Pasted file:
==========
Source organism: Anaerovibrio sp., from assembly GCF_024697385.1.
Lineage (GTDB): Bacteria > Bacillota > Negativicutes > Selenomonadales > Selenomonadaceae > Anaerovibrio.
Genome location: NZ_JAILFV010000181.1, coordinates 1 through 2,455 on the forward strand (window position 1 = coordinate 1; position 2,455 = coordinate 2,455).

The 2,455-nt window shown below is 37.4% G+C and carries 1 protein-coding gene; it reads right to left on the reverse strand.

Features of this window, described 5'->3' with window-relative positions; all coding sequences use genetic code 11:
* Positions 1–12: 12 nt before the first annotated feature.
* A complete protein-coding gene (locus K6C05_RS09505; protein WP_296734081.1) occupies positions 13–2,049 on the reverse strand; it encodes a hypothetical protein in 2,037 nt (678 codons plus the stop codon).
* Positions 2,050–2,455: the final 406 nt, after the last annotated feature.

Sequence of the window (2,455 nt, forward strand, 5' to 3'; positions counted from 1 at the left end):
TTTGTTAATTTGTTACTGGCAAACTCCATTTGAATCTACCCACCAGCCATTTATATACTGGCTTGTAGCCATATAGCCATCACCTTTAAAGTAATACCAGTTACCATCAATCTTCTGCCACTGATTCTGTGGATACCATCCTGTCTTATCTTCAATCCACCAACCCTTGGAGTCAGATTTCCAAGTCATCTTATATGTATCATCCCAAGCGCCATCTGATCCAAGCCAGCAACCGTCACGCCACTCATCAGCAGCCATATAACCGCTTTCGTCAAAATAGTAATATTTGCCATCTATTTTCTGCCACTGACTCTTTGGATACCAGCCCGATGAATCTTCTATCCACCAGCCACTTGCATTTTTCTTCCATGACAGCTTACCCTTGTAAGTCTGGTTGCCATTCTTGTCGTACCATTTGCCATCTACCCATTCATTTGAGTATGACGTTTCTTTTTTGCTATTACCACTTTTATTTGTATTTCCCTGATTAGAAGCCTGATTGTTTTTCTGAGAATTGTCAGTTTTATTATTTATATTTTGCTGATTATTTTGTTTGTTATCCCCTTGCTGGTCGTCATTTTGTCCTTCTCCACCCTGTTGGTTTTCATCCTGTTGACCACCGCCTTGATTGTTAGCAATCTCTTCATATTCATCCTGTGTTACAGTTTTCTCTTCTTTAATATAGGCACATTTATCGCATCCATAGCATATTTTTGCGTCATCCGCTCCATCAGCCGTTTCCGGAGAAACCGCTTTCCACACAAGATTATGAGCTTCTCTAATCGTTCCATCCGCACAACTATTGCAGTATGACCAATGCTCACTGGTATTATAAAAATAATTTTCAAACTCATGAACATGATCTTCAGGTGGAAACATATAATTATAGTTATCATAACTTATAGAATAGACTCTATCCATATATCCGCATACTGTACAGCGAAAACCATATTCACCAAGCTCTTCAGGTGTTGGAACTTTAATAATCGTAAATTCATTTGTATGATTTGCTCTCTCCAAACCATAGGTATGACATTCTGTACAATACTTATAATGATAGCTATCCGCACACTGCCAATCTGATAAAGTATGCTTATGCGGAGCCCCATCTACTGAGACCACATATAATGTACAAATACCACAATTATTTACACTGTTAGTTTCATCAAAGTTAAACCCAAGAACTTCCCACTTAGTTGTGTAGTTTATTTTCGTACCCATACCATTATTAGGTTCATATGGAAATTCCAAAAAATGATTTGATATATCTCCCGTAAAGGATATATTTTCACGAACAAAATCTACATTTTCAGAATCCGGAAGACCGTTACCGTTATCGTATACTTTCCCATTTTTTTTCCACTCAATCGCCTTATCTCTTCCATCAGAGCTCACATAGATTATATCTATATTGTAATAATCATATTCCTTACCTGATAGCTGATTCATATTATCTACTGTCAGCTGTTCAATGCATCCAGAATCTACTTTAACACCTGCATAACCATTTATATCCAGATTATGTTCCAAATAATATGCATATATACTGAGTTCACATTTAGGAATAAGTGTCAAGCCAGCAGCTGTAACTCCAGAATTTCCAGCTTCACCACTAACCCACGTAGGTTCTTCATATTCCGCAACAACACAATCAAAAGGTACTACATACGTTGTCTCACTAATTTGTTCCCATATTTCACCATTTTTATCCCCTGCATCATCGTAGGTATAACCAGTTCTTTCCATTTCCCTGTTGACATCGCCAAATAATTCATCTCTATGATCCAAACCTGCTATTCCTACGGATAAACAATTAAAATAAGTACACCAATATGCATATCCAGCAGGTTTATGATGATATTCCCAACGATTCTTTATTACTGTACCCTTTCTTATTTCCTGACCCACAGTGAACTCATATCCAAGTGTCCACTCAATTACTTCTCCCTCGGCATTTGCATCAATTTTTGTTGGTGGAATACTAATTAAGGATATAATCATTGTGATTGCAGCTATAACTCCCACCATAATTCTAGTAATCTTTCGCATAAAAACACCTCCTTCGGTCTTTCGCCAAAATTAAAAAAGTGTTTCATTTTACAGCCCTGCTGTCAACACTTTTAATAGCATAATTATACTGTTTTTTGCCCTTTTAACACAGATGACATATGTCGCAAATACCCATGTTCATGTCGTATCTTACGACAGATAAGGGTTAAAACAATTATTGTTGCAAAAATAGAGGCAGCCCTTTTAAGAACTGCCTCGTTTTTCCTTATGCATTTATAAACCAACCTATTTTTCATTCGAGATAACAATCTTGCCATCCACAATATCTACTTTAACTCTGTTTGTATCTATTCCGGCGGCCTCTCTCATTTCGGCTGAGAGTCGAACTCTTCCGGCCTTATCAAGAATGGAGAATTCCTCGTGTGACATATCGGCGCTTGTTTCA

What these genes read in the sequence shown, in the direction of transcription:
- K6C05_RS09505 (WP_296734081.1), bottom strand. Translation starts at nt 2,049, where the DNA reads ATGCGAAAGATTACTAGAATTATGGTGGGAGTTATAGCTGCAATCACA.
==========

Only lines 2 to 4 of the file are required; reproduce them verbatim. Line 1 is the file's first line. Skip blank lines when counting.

Lineage (GTDB): Bacteria > Bacillota > Negativicutes > Selenomonadales > Selenomonadaceae > Anaerovibrio.
Genome location: NZ_JAILFV010000181.1, coordinates 1 through 2,455 on the forward strand (window position 1 = coordinate 1; position 2,455 = coordinate 2,455).

The 2,455-nt window shown below is 37.4% G+C and carries 1 protein-coding gene; it reads right to left on the reverse strand.